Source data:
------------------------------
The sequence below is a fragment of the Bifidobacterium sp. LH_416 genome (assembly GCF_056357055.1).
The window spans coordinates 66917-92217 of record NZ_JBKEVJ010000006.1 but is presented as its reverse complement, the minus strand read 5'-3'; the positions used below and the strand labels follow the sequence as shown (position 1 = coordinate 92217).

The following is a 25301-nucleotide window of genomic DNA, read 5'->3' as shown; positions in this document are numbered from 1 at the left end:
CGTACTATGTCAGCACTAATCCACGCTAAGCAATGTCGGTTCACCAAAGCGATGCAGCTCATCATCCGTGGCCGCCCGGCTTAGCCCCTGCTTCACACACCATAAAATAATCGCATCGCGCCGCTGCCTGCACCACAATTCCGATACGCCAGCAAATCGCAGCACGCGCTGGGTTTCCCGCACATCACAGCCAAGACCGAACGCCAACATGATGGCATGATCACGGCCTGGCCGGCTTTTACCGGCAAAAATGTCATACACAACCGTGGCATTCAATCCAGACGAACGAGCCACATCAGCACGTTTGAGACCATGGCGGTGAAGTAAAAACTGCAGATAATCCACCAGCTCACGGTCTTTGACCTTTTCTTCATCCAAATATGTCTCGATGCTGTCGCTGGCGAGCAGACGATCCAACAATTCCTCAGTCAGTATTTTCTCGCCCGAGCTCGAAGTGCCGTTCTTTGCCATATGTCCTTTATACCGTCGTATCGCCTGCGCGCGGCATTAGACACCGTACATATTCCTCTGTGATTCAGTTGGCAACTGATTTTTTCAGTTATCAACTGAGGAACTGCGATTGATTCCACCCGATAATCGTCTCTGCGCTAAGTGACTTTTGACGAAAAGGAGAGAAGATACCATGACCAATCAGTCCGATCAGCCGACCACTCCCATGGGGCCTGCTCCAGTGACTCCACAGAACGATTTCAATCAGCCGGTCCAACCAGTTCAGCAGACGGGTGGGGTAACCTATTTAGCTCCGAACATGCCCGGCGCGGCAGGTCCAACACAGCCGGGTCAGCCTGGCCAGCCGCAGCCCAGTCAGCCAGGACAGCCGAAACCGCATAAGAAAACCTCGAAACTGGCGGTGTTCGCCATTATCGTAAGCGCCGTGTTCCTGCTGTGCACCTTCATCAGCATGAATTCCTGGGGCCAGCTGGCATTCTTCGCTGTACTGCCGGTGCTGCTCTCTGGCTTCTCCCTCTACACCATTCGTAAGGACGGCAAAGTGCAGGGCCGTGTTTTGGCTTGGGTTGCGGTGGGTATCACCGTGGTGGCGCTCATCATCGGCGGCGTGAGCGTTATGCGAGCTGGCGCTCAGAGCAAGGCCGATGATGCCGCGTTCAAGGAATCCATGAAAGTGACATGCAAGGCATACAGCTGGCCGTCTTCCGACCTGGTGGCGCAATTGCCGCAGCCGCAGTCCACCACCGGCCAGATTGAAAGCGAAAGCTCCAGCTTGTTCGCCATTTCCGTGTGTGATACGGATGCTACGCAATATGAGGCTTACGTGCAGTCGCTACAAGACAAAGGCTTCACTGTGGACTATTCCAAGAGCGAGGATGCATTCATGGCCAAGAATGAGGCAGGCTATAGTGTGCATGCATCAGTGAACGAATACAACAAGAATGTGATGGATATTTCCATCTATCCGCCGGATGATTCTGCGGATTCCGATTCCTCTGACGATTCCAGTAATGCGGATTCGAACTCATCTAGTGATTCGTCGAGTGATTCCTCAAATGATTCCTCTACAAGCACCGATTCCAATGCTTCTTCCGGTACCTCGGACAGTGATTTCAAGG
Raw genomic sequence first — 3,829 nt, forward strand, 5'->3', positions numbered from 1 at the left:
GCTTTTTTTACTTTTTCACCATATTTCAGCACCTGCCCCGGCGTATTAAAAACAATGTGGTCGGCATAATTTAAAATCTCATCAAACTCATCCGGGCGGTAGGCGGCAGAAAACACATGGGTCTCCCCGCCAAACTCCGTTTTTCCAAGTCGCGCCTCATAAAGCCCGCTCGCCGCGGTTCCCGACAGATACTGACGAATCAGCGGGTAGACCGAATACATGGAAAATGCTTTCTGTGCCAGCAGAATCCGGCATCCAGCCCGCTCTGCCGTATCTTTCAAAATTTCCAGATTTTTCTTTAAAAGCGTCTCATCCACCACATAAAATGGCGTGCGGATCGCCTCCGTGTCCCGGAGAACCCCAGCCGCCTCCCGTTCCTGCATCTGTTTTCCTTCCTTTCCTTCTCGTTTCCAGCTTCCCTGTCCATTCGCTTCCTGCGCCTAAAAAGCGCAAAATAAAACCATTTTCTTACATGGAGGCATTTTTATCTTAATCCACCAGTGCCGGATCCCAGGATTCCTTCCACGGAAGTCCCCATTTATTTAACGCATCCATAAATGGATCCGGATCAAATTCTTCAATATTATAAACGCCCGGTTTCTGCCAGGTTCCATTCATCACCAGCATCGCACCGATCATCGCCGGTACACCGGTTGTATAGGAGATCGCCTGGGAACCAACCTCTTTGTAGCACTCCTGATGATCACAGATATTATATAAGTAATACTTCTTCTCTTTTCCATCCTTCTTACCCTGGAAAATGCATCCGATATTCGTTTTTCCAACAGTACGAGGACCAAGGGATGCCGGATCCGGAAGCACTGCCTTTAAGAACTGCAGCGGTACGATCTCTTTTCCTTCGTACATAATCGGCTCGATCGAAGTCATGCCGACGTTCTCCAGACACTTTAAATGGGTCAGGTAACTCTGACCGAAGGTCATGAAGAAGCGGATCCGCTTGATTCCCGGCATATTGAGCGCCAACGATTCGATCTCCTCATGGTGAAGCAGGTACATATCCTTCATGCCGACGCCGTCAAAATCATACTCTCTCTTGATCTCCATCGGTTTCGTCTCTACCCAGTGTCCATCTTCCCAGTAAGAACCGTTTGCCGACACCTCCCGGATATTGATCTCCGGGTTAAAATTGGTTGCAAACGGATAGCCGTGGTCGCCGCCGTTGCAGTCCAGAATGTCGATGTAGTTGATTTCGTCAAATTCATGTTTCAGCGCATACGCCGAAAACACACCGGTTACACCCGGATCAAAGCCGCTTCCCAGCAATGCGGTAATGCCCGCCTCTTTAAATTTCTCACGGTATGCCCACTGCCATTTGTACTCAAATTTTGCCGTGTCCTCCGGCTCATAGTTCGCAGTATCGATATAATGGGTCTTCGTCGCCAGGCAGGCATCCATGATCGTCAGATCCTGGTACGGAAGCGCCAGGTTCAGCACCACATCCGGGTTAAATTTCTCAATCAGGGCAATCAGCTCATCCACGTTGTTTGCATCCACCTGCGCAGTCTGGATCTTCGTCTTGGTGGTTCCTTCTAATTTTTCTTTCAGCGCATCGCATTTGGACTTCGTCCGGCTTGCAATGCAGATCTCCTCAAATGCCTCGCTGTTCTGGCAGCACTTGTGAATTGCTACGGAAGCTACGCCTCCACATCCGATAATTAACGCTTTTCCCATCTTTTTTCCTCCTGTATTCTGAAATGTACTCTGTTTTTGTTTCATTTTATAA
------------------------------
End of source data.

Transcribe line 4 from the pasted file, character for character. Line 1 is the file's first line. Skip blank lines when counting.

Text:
CGTACTATGTCAGCACTAATCCACGCTAAGCAATGTCGGTTCACCAAAGCGATGCAGCTCATCATCCGTGGCCGCCCGGCTTAGCCCCTGCTTCACACACCATAAAATAATCGCATCGCGCCGCTGCCTGCACCACAATTCCGATACGCCAGCAAATCGCAGCACGCGCTGGGTTTCCCGCACATCACAGCCAAGACCGAACGCCAACATGATGGCATGATCACGGCCTGGCCGGCTTTTACCGGCAAAAATGTCATACACAACCGTGGCATTCAATCCAGACGAACGAGCCACATCAGCACGTTTGAGACCATGGCGGTGAAGTAAAAACTGCAGATAATCCACCAGCTCACGGTCTTTGACCTTTTCTTCATCCAAATATGTCTCGATGCTGTCGCTGGCGAGCAGACGATCCAACAATTCCTCAGTCAGTATTTTCTCGCCCGAGCTCGAAGTGCCGTTCTTTGCCATATGTCCTTTATACCGTCGTATCGCCTGCGCGCGGCATTAGACACCGTACATATTCCTCTGTGATTCAGTTGGCAACTGATTTTTTCAGTTATCAACTGAGGAACTGCGATTGATTCCACCCGATAATCGTCTCTGCGCTAAGTGACTTTTGACGAAAAGGAGAGAAGATACCATGACCAATCAGTCCGATCAGCCGACCACTCCCATGGGGCCTGCTCCAGTGACTCCACAGAACGATTTCAATCAGCCGGTCCAACCAGTTCAGCAGACGGGTGGGGTAACCTATTTAGCTCCGAACATGCCCGGCGCGGCAGGTCCAACACAGCCGGGTCAGCCTGGCCAGCCGCAGCCCAGTCAGCCAGGACAGCCGAAACCGCATAAGAAAACCTCGAAACTGGCGGTGTTCGCCATTATCGTAAGCGCCGTGTTCCTGCTGTGCACCTTCATCAGCATGAATTCCTGGGGCCAGCTGGCATTCTTCGCTGTACTGCCGGTGCTGCTCTCTGGCTTCTCCCTCTACACCATTCGTAAGGACGGCAAAGTGCAGGGCCGTGTTTTGGCTTGGGTTGCGGTGGGTATCACCGTGGTGGCGCTCATCATCGGCGGCGTGAGCGTTATGCGAGCTGGCGCTCAGAGCAAGGCCGATGATGCCGCGTTCAAGGAATCCATGAAAGTGACATGCAAGGCATACAGCTGGCCGTCTTCCGACCTGGTGGCGCAATTGCCGCAGCCGCAGTCCACCACCGGCCAGATTGAAAGCGAAAGCTCCAGCTTGTTCGCCATTTCCGTGTGTGATACGGATGCTACGCAATATGAGGCTTACGTGCAGTCGCTACAAGACAAAGGCTTCACTGTGGACTATTCCAAGAGCGAGGATGCATTCATGGCCAAGAATGAGGCAGGCTATAGTGTGCATGCATCAGTGAACGAATACAACAAGAATGTGATGGATATTTCCATCTATCCGCCGGATGATTCTGCGGATTCCGATTCCTCTGACGATTCCAGTAATGCGGATTCGAACTCATCTAGTGATTCGTCGAGTGATTCCTCAAATGATTCCTCTACAAGCACCGATTCCAATGCTTCTTCCGGTACCTCGGACAGTGATTTCAAGG